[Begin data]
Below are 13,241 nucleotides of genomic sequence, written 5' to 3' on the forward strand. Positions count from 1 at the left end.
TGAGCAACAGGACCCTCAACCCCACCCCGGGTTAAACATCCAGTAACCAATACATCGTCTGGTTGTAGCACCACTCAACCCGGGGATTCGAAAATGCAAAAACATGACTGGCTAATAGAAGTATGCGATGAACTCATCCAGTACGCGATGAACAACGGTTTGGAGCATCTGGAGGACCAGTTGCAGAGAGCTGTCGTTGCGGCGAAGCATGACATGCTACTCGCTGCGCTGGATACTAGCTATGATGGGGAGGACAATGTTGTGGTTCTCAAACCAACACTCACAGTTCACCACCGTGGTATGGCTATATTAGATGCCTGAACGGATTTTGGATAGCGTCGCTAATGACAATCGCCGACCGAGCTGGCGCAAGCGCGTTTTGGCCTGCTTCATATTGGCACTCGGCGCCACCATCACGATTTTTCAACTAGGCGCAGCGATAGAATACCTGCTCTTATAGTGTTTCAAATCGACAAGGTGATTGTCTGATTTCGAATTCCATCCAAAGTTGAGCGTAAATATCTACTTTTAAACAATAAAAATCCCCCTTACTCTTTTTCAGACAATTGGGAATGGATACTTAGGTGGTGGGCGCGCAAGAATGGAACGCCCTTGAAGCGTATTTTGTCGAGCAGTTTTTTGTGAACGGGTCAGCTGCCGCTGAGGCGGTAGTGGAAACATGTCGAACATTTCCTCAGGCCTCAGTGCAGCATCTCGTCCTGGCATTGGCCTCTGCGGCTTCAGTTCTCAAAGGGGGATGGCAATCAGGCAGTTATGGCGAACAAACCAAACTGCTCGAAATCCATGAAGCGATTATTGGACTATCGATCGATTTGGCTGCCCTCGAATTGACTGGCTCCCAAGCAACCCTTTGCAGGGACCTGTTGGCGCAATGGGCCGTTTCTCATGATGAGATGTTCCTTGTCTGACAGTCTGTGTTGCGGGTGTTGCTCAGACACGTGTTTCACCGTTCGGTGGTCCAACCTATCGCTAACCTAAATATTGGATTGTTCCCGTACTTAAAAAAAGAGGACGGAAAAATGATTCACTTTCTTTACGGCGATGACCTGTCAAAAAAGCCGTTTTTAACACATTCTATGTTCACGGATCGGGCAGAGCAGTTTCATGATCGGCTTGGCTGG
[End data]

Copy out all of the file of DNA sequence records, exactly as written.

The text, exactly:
Below are 13,241 nucleotides of genomic sequence, written 5' to 3' on the forward strand. Positions count from 1 at the left end.
TGAGCAACAGGACCCTCAACCCCACCCCGGGTTAAACATCCAGTAACCAATACATCGTCTGGTTGTAGCACCACTCAACCCGGGGATTCGAAAATGCAAAAACATGACTGGCTAATAGAAGTATGCGATGAACTCATCCAGTACGCGATGAACAACGGTTTGGAGCATCTGGAGGACCAGTTGCAGAGAGCTGTCGTTGCGGCGAAGCATGACATGCTACTCGCTGCGCTGGATACTAGCTATGATGGGGAGGACAATGTTGTGGTTCTCAAACCAACACTCACAGTTCACCACCGTGGTATGGCTATATTAGATGCCTGAACGGATTTTGGATAGCGTCGCTAATGACAATCGCCGACCGAGCTGGCGCAAGCGCGTTTTGGCCTGCTTCATATTGGCACTCGGCGCCACCATCACGATTTTTCAACTAGGCGCAGCGATAGAATACCTGCTCTTATAGTGTTTCAAATCGACAAGGTGATTGTCTGATTTCGAATTCCATCCAAAGTTGAGCGTAAATATCTACTTTTAAACAATAAAAATCCCCCTTACTCTTTTTCAGACAATTGGGAATGGATACTTAGGTGGTGGGCGCGCAAGAATGGAACGCCCTTGAAGCGTATTTTGTCGAGCAGTTTTTTGTGAACGGGTCAGCTGCCGCTGAGGCGGTAGTGGAAACATGTCGAACATTTCCTCAGGCCTCAGTGCAGCATCTCGTCCTGGCATTGGCCTCTGCGGCTTCAGTTCTCAAAGGGGGATGGCAATCAGGCAGTTATGGCGAACAAACCAAACTGCTCGAAATCCATGAAGCGATTATTGGACTATCGATCGATTTGGCTGCCCTCGAATTGACTGGCTCCCAAGCAACCCTTTGCAGGGACCTGTTGGCGCAATGGGCCGTTTCTCATGATGAGATGTTCCTTGTCTGACAGTCTGTGTTGCGGGTGTTGCTCAGACACGTGTTTCACCGTTCGGTGGTCCAACCTATCGCTAACCTAAATATTGGATTGTTCCCGTACTTAAAAAAAGAGGACGGAAAAATGATTCACTTTCTTTACGGCGATGACCTGTCAAAAAAGCCGTTTTTAACACATTCTATGTTCACGGATCGGGCAGAGCAGTTTCATGATCGGCTTGGCTGG